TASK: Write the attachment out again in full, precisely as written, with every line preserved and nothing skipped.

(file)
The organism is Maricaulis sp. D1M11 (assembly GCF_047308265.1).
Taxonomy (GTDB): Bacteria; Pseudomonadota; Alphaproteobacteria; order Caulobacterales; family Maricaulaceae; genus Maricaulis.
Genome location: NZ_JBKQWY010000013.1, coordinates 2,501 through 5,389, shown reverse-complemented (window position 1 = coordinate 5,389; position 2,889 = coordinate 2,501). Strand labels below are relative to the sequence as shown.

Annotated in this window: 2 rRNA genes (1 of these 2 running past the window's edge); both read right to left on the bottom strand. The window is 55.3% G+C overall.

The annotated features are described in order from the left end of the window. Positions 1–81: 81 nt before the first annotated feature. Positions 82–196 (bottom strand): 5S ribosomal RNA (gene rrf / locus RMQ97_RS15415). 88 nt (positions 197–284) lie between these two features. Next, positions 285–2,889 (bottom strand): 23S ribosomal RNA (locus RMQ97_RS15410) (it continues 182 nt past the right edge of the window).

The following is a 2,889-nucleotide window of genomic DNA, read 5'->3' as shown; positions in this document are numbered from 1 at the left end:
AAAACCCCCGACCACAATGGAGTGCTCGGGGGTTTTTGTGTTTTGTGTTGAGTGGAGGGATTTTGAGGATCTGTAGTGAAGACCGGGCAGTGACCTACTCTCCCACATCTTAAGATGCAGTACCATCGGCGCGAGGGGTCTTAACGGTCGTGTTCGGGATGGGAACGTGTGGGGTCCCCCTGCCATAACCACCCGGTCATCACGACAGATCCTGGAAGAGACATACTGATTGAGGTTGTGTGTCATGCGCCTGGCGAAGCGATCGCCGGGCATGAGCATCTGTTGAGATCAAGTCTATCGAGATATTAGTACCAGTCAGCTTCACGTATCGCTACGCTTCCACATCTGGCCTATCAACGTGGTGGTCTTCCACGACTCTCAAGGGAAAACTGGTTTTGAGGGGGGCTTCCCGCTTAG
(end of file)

The organism is Maricaulis sp. D1M11 (assembly GCF_047308265.1).
Taxonomy (GTDB): Bacteria; Pseudomonadota; Alphaproteobacteria; order Caulobacterales; family Maricaulaceae; genus Maricaulis.
Genome location: NZ_JBKQWY010000013.1, coordinates 2,501 through 5,389, shown reverse-complemented (window position 1 = coordinate 5,389; position 2,889 = coordinate 2,501). Strand labels below are relative to the sequence as shown.

Annotated in this window: 2 rRNA genes (1 of these 2 running past the window's edge); both read right to left on the bottom strand. The window is 55.3% G+C overall.

The annotated features are described in order from the left end of the window. Positions 1–81: 81 nt before the first annotated feature. Positions 82–196 (bottom strand): 5S ribosomal RNA (gene rrf / locus RMQ97_RS15415). 88 nt (positions 197–284) lie between these two features. Next, positions 285–2,889 (bottom strand): 23S ribosomal RNA (locus RMQ97_RS15410) (it continues 182 nt past the right edge of the window).

The following is a 2,889-nucleotide window of genomic DNA, read 5'->3' as shown; positions in this document are numbered from 1 at the left end:
AAAACCCCCGACCACAATGGAGTGCTCGGGGGTTTTTGTGTTTTGTGTTGAGTGGAGGGATTTTGAGGATCTGTAGTGAAGACCGGGCAGTGACCTACTCTCCCACATCTTAAGATGCAGTACCATCGGCGCGAGGGGTCTTAACGGTCGTGTTCGGGATGGGAACGTGTGGGGTCCCCCTGCCATAACCACCCGGTCATCACGACAGATCCTGGAAGAGACATACTGATTGAGGTTGTGTGTCATGCGCCTGGCGAAGCGATCGCCGGGCATGAGCATCTGTTGAGATCAAGTCTATCGAGATATTAGTACCAGTCAGCTTCACGTATCGCTACGCTTCCACATCTGGCCTATCAACGTGGTGGTCTTCCACGACTCTCAAGGGAAAACTGGTTTTGAGGGGGGCTTCCCGCTTAG